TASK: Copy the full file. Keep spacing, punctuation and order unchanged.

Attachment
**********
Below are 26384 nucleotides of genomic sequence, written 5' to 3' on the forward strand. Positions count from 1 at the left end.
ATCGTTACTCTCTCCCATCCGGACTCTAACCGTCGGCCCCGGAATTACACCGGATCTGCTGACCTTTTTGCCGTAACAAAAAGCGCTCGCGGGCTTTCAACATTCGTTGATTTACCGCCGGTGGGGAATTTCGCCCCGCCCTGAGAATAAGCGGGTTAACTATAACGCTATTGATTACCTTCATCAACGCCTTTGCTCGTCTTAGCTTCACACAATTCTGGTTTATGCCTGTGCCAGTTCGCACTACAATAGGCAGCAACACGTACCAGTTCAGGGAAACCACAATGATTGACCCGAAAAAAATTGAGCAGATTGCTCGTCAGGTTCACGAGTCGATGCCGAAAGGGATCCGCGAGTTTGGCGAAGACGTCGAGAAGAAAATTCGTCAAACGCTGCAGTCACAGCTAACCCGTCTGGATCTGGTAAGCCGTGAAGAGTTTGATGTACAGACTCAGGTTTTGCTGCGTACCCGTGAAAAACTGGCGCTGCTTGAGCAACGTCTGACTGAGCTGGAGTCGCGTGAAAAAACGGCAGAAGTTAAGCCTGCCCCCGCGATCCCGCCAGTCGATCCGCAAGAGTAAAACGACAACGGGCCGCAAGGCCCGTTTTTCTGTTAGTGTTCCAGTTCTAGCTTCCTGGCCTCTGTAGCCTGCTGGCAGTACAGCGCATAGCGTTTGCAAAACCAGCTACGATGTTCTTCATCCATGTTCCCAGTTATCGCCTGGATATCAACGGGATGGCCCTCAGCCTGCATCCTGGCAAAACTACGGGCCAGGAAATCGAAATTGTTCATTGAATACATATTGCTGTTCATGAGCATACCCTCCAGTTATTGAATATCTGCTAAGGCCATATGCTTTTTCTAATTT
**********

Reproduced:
Below are 26384 nucleotides of genomic sequence, written 5' to 3' on the forward strand. Positions count from 1 at the left end.
ATCGTTACTCTCTCCCATCCGGACTCTAACCGTCGGCCCCGGAATTACACCGGATCTGCTGACCTTTTTGCCGTAACAAAAAGCGCTCGCGGGCTTTCAACATTCGTTGATTTACCGCCGGTGGGGAATTTCGCCCCGCCCTGAGAATAAGCGGGTTAACTATAACGCTATTGATTACCTTCATCAACGCCTTTGCTCGTCTTAGCTTCACACAATTCTGGTTTATGCCTGTGCCAGTTCGCACTACAATAGGCAGCAACACGTACCAGTTCAGGGAAACCACAATGATTGACCCGAAAAAAATTGAGCAGATTGCTCGTCAGGTTCACGAGTCGATGCCGAAAGGGATCCGCGAGTTTGGCGAAGACGTCGAGAAGAAAATTCGTCAAACGCTGCAGTCACAGCTAACCCGTCTGGATCTGGTAAGCCGTGAAGAGTTTGATGTACAGACTCAGGTTTTGCTGCGTACCCGTGAAAAACTGGCGCTGCTTGAGCAACGTCTGACTGAGCTGGAGTCGCGTGAAAAAACGGCAGAAGTTAAGCCTGCCCCCGCGATCCCGCCAGTCGATCCGCAAGAGTAAAACGACAACGGGCCGCAAGGCCCGTTTTTCTGTTAGTGTTCCAGTTCTAGCTTCCTGGCCTCTGTAGCCTGCTGGCAGTACAGCGCATAGCGTTTGCAAAACCAGCTACGATGTTCTTCATCCATGTTCCCAGTTATCGCCTGGATATCAACGGGATGGCCCTCAGCCTGCATCCTGGCAAAACTACGGGCCAGGAAATCGAAATTGTTCATTGAATACATATTGCTGTTCATGAGCATACCCTCCAGTTATTGAATATCTGCTAAGGCCATATGCTTTTTCTAATTT